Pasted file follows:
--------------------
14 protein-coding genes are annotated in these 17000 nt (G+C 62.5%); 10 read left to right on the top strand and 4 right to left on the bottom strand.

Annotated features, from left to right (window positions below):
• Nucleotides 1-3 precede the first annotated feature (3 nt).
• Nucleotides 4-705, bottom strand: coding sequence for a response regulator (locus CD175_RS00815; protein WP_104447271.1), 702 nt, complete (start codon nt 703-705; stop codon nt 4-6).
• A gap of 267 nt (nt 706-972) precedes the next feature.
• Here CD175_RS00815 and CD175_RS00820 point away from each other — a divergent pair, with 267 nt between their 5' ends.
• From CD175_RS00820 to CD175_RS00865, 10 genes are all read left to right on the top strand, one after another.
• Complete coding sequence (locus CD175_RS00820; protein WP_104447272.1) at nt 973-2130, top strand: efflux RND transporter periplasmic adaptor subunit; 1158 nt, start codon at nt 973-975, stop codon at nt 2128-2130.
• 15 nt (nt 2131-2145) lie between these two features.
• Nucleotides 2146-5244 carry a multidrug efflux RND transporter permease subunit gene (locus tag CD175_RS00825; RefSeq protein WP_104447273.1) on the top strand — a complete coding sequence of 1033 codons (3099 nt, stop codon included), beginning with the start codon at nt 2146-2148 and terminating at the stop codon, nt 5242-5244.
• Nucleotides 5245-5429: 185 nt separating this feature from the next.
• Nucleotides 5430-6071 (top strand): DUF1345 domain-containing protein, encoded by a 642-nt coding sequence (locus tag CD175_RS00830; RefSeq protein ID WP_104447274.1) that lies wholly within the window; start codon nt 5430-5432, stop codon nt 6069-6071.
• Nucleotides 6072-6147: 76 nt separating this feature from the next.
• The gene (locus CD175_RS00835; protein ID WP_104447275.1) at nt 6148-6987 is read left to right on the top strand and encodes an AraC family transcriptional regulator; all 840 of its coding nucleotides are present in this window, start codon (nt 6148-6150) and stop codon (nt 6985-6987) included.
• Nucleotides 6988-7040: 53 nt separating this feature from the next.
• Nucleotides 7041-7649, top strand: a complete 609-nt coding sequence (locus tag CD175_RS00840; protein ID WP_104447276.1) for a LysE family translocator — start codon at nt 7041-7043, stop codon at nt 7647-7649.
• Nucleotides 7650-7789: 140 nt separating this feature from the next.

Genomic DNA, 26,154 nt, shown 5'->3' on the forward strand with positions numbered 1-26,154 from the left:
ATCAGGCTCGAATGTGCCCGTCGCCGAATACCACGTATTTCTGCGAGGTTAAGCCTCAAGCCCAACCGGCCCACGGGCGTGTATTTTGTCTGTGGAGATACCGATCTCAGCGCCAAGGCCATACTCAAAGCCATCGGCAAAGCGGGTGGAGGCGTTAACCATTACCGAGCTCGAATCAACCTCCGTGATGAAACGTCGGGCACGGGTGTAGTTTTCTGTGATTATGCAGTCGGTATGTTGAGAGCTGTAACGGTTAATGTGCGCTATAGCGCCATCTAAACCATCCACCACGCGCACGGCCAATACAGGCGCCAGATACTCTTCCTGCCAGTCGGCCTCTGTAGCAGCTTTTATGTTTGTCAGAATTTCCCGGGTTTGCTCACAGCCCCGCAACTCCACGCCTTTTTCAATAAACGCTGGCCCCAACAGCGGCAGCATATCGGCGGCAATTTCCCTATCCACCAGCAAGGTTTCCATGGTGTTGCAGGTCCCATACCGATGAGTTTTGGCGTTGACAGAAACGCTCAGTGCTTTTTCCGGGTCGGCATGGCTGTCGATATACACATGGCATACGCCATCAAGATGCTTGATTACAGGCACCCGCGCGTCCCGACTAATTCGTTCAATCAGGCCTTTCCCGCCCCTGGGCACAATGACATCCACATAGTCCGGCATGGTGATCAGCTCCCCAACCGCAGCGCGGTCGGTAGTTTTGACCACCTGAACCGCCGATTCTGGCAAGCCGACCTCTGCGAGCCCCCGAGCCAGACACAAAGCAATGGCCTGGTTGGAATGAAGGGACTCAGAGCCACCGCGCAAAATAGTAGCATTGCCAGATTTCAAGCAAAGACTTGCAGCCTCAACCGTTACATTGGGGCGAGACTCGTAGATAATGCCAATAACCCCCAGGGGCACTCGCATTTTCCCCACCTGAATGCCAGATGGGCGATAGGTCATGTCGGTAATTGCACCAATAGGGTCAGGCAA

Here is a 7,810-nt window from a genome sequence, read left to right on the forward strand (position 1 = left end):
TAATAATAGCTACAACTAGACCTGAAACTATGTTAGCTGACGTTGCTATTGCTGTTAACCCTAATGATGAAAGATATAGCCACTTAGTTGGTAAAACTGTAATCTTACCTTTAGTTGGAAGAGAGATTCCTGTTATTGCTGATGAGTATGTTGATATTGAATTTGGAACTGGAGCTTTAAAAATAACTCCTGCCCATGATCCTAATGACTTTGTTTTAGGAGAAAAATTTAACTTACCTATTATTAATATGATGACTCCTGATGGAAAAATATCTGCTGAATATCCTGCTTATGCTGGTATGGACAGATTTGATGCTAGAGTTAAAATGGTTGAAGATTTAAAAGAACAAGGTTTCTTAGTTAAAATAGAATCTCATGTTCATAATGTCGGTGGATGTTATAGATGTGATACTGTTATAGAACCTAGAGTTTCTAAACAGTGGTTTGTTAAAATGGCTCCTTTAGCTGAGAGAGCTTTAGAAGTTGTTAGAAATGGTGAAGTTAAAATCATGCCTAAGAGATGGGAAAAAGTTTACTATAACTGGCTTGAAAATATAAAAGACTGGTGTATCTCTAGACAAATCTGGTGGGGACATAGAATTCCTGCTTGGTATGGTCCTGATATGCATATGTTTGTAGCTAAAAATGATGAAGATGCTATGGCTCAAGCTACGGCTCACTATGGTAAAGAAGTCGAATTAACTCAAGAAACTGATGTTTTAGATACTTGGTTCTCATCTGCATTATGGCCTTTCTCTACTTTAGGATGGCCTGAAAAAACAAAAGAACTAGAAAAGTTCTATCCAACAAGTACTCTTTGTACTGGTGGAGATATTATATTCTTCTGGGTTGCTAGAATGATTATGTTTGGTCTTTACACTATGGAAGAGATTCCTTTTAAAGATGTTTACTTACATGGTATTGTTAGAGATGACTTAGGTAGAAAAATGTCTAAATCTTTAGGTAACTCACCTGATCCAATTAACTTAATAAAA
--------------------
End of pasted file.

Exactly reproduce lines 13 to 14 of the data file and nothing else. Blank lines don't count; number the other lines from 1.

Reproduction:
• Nucleotides 6072-6147: 76 nt separating this feature from the next.
• The gene (locus CD175_RS00835; protein ID WP_104447275.1) at nt 6148-6987 is read left to right on the top strand and encodes an AraC family transcriptional regulator; all 840 of its coding nucleotides are present in this window, start codon (nt 6148-6150) and stop codon (nt 6985-6987) included.